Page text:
A saying I quite like is “action precedes motivation”. In other words, like so many other things in life, when you stop looking it will appear. We just need to get started. So put it to the test – or as Nike would say, “Just do it”. Just do it regardless of how you feel, and stop reaching for the magic formula – you’ll be glad you did!

Improve Motivation By Creating A Space

There is much written about how to improve motivation and how keep it. Unfortunately, motivation is one of those things that easily elude us. Where does motivation come from? How do we get it and make it stick? Can we really do or say anything to motivate another person if it has to come from within?

These are hard questions with no easy answers. The truth is that we need to find what works for us personally, and what style of motivating matches the others person’s values and desires. Google ‘Motivation’, pick a couple of tools, and try them out. And it’s important to remember that once you’ve got it yourself, that doesn’t mean its here to stay: we need to keep working on our motivation whenever the need comes up. We have to renew it constantly and work hard at it (the irony is that we have to be motivated to stay motivated!)

So it’s not an easy thing, but as I mentioned, there are some tools to help draw out that elusive drive from within. One of the things that works for me is to ensure that my environment is set up in a way that helps my motivation rather than hinder it.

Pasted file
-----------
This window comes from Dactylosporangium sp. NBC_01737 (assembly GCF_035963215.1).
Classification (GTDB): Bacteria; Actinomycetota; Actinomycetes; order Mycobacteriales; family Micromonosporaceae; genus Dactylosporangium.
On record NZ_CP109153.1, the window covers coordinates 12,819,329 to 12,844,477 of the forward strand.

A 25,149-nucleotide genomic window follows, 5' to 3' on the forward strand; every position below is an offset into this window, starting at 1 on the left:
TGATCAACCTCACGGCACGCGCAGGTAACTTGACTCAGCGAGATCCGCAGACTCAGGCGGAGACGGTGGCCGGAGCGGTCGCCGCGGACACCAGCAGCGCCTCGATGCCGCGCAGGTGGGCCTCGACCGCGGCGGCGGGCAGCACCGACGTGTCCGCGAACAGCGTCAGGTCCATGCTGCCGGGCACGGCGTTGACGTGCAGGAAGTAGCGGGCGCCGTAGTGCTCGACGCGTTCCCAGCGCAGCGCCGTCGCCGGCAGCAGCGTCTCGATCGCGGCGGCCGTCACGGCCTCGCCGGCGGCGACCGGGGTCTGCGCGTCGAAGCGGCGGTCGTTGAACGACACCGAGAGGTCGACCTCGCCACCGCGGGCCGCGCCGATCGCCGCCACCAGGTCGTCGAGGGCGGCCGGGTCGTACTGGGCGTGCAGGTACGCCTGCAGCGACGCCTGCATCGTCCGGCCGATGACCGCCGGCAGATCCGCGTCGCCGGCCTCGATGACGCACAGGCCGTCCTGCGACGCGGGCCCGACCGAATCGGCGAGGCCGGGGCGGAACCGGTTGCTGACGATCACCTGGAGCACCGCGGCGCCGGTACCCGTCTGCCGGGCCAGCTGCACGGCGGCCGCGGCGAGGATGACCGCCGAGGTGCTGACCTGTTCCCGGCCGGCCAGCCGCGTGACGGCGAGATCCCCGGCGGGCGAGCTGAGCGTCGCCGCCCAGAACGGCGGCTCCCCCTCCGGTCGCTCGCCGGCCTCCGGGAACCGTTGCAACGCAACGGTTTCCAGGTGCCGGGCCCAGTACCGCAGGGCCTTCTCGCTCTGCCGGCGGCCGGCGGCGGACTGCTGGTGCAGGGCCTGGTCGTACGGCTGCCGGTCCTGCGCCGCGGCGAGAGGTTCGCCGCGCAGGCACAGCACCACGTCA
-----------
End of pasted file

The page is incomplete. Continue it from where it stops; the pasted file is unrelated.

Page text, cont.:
For example, like many of us, exercise is the tough one for me. I’m not much of a ‘get up and go to the gym’ type of person, and so I’d rather keep in shape at home. I have the bench and weights, elliptical trainer, and yoga mat – but unfortunately they’ve experienced a lot of darkness and dust over the years.

Fairly recently, however, I’ve created a space that actually makes me want to be there; and that’s made all the difference in the world. I painted the walls in the ‘exercise room’ and put a little stereo in there, as well as a couch and TV: all the comforts of home, so to speak (of course you can go too far: if I also decided to go with the beer fridge, for example, the exercise plan might have gone down the drain!)

So now I’m back on track and it feels good – and it really didn’t cost much.

Where can you ‘create a space’? Think about your home or work environment, for instance: is it cluttered and dull, or is it a clean, organized, exhilarating and inspiring place to be? ‘Exhilarating’ may sound like an exaggeration when you’re thinking of a workspace, but it’s really not: read about colour and aroma therapies, for example – there’s some good research to back these up (or even feng shui if that’s your thing; although the evidence on that one is rather lacking).

And remember, a cluttered environment makes for a cluttered mind. There are some good professional organizers out here who can help, if this isn’t your strength – don’t be afraid to use the resources available.

And don’t forget to change it up periodically: we habituate to our surroundings after awhile, and so we need to keep it fresh to keep those neurons stimulated!